Stress and sleep duration predict headache severity in chronic headache sufferers
ABSTRACT The objective of this study was to evaluate the time-series relationships between stress, sleep duration, and headache pain among patients with chronic headaches. Sleep and stress have long been recognized as potential triggers of episodic headache (<15 headachedays/month), though prospective evidence is inconsistent and absent in patients diagnosed with chronic headaches (⩾15days/month). We reanalyzed data from a 28-day observational study of chronic migraine (n=33) and chronic tension-type headache (n=22) sufferers. Patients completed the Daily Stress Inventory and recorded headache and sleep variables using a daily sleep/headache diary. Stress ratings, duration of previous nights' sleep, and headache severity were modeled using a series of linear mixed models with random effects to account for individual differences in observed associations. Models were displayed using contour plots. Two consecutive days of either high stress or low sleep were strongly predictive of headache, whereas 2days of low stress or adequate sleep were protective. When patterns of stress or sleep were divergent across days, headache risk was increased only when the earlier day was characterized by high stress or poor sleep. As predicted, headache activity in the combined model was highest when high stress and low sleep occurred concurrently during the prior 2days, denoting an additive effect. Future research is needed to expand on current findings among chronic headache patients and to develop individualized models that account for multiple simultaneous influences of headache trigger factors.
Article: Sleep-Related Headaches[Show abstract] [Hide abstract]
ABSTRACT: Irrespective of diagnosis, chronic daily, morning, or "awakening" headache patterns are soft signs of a sleep disorder. Sleep apnea headache may emerge de novo or may present as an exacerbation of cluster, migraine, tension-type, or other headache. Insomnia is the most prevalent sleep disorder in chronic migraine and tension-type headache, and increases risk for depression and anxiety. Sleep disturbance (eg, sleep loss, oversleeping, schedule shift) is an acute headache trigger for migraine and tension-type headache. Snoring and sleep disturbance are independent risk factors for progression from episodic to chronic headache.Neurologic Clinics 11/2012; 30(4):1285-98. DOI:10.1016/j.ncl.2012.08.014 · 1.61 Impact Factor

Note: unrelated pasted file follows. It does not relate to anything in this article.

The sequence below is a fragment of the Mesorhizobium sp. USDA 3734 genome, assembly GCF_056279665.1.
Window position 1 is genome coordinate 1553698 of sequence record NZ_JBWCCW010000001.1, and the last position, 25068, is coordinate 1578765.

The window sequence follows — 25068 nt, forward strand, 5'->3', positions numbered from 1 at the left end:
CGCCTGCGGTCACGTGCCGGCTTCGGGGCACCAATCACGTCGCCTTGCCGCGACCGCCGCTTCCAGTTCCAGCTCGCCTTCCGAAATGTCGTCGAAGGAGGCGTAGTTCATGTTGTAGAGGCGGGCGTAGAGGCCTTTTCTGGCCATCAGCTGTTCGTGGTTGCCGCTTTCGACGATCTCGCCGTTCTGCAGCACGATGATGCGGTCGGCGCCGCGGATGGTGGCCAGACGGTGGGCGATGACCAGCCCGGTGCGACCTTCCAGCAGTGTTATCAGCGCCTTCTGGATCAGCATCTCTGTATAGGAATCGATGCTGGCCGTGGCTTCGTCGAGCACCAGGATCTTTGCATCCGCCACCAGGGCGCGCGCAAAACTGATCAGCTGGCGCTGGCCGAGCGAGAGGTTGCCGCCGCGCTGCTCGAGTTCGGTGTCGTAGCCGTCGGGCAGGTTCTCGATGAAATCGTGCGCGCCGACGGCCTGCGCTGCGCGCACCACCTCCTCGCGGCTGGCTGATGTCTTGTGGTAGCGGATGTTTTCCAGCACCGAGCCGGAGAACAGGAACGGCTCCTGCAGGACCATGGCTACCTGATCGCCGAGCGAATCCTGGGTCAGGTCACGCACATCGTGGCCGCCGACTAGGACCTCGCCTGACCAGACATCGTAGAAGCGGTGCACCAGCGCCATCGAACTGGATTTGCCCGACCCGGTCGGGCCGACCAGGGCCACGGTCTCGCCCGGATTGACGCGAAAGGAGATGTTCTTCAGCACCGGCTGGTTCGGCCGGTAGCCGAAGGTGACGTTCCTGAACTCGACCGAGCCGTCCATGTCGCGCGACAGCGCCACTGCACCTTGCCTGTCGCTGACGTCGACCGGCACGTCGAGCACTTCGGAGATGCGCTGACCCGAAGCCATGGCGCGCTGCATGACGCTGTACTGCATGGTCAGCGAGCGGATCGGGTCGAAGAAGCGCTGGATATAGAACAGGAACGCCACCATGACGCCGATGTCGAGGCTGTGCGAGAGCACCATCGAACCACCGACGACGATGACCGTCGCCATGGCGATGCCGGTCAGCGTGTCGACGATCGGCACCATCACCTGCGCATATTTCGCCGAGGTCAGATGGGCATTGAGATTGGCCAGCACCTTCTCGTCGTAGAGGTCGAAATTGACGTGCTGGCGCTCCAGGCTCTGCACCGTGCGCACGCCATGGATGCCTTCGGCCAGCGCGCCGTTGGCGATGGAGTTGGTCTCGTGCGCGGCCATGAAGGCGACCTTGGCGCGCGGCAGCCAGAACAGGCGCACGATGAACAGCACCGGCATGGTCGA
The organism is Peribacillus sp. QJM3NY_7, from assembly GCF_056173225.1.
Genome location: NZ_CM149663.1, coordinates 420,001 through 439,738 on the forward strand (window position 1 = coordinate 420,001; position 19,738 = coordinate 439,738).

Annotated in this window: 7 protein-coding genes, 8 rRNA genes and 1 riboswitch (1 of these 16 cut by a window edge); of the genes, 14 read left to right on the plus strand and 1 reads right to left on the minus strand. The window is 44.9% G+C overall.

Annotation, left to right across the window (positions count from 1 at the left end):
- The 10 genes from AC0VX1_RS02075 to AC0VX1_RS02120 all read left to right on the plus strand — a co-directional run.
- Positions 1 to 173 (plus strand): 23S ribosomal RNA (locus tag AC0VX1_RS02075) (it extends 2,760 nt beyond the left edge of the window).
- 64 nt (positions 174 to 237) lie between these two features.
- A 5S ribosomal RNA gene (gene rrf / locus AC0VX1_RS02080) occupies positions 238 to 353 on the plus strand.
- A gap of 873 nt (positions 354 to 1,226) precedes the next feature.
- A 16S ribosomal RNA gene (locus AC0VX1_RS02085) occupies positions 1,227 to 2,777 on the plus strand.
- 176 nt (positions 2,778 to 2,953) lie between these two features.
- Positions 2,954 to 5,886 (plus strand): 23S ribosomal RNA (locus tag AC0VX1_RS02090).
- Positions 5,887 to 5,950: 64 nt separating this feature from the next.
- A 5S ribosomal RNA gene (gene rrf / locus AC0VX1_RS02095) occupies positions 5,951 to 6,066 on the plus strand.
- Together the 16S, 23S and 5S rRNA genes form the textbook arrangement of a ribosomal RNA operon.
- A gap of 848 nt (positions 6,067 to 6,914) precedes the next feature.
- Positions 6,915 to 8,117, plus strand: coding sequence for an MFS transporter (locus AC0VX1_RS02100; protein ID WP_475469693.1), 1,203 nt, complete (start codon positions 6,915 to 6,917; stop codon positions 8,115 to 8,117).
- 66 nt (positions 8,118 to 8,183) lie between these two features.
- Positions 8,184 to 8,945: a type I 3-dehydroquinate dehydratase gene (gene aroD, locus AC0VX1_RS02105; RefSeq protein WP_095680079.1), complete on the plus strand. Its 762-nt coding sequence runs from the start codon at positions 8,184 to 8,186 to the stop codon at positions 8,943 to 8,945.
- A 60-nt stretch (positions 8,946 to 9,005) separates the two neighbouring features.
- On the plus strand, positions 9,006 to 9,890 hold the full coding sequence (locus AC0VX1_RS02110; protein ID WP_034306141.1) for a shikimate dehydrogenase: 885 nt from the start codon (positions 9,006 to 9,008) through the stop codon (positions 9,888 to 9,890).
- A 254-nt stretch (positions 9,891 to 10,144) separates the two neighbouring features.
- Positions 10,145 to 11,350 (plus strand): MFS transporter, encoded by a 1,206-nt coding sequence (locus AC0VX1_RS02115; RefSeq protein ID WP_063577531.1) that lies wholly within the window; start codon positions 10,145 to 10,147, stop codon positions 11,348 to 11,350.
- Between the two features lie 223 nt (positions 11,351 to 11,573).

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ABSTRACT: A patient's experience with headache is influenced, not only by the frequency and pain of the attacks, but also by the patient's perception of the controllability of the attacks, their willingness to engage in activities despite attacks and their attitude towards the medications used to treat the headaches. Clinicians are often aware of the need to evaluate their patients for the existence of comorbid psychiatric disorders but may be less aware of the importance of these nonpathological beliefs/attitudes that are present to some degree in every headache sufferer. This article gives an overview (by no means exhaustive) of several important psychological constructs, with an emphasis on how these constructs can be assessed in headache patients using freely available paper-pencil questionnaires.01/2013; 3(1):19-25. DOI:10.2217/pmt.12.77
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ABSTRACT: Sleep loss refers to sleep of shorter duration than the average baseline need of seven to eight hours per night. Sleep loss and sleep deprivation have severe effects on human health. In this article, we review the main aspects of sleep loss, taking into account its effects on the central nervous system. The neurocognitive and behavioral effects of sleep loss are well known. However, there is an increasing amount of research pointing to sleep deprivation as a risk factor for neurologic diseases, namely stroke, multiple sclerosis, Alzheimer's disease, headache, epilepsy, pain, and somnambulism. Conversely, sleep loss has been reported to be a potential protective factor against Parkinson's disease. The pathophysiology involved in this relationship is multiple, comprising immune, neuroendocrine, autonomic, and vascular mechanisms. It is extremely important to identify the individuals at risk, since recognition and adequate treatment of their sleep problems may reduce the risk of certain neurologic disorders.Sleep Medicine 01/2013; 14(3). DOI:10.1016/j.sleep.2012.11.019 · 3.10 Impact Factor